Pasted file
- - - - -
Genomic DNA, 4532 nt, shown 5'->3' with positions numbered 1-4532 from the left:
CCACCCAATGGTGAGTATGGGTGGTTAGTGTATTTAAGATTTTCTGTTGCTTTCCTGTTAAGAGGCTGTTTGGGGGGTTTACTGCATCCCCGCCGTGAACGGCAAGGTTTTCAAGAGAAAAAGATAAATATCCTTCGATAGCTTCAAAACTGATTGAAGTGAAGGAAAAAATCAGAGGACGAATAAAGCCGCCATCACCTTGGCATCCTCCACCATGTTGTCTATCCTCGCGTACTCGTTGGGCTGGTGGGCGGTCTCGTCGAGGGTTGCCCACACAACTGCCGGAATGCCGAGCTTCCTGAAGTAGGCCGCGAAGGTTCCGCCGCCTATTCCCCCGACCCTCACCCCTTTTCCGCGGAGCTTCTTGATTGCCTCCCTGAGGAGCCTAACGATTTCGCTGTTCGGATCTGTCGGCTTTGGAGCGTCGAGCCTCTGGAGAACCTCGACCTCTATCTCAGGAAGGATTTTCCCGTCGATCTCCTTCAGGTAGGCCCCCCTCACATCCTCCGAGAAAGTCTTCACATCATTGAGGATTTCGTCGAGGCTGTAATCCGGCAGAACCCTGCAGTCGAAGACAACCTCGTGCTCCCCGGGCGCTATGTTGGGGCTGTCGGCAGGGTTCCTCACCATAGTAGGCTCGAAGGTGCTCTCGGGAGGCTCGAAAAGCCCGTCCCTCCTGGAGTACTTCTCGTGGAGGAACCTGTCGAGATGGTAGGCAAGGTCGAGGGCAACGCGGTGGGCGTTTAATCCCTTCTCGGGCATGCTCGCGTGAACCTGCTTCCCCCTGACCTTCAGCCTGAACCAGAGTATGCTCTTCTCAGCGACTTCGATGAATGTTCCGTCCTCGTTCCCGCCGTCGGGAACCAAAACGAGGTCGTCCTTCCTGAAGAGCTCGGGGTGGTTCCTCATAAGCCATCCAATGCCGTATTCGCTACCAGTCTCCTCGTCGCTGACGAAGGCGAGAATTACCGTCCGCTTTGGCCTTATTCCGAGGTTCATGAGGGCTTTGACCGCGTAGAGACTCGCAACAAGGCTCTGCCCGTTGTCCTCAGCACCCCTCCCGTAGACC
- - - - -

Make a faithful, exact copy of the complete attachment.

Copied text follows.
Genomic DNA, 4532 nt, shown 5'->3' with positions numbered 1-4532 from the left:
CCACCCAATGGTGAGTATGGGTGGTTAGTGTATTTAAGATTTTCTGTTGCTTTCCTGTTAAGAGGCTGTTTGGGGGGTTTACTGCATCCCCGCCGTGAACGGCAAGGTTTTCAAGAGAAAAAGATAAATATCCTTCGATAGCTTCAAAACTGATTGAAGTGAAGGAAAAAATCAGAGGACGAATAAAGCCGCCATCACCTTGGCATCCTCCACCATGTTGTCTATCCTCGCGTACTCGTTGGGCTGGTGGGCGGTCTCGTCGAGGGTTGCCCACACAACTGCCGGAATGCCGAGCTTCCTGAAGTAGGCCGCGAAGGTTCCGCCGCCTATTCCCCCGACCCTCACCCCTTTTCCGCGGAGCTTCTTGATTGCCTCCCTGAGGAGCCTAACGATTTCGCTGTTCGGATCTGTCGGCTTTGGAGCGTCGAGCCTCTGGAGAACCTCGACCTCTATCTCAGGAAGGATTTTCCCGTCGATCTCCTTCAGGTAGGCCCCCCTCACATCCTCCGAGAAAGTCTTCACATCATTGAGGATTTCGTCGAGGCTGTAATCCGGCAGAACCCTGCAGTCGAAGACAACCTCGTGCTCCCCGGGCGCTATGTTGGGGCTGTCGGCAGGGTTCCTCACCATAGTAGGCTCGAAGGTGCTCTCGGGAGGCTCGAAAAGCCCGTCCCTCCTGGAGTACTTCTCGTGGAGGAACCTGTCGAGATGGTAGGCAAGGTCGAGGGCAACGCGGTGGGCGTTTAATCCCTTCTCGGGCATGCTCGCGTGAACCTGCTTCCCCCTGACCTTCAGCCTGAACCAGAGTATGCTCTTCTCAGCGACTTCGATGAATGTTCCGTCCTCGTTCCCGCCGTCGGGAACCAAAACGAGGTCGTCCTTCCTGAAGAGCTCGGGGTGGTTCCTCATAAGCCATCCAATGCCGTATTCGCTACCAGTCTCCTCGTCGCTGACGAAGGCGAGAATTACCGTCCGCTTTGGCCTTATTCCGAGGTTCATGAGGGCTTTGACCGCGTAGAGACTCGCAACAAGGCTCTGCCCGTTGTCCTCAGCACCCCTCCCGTAGACC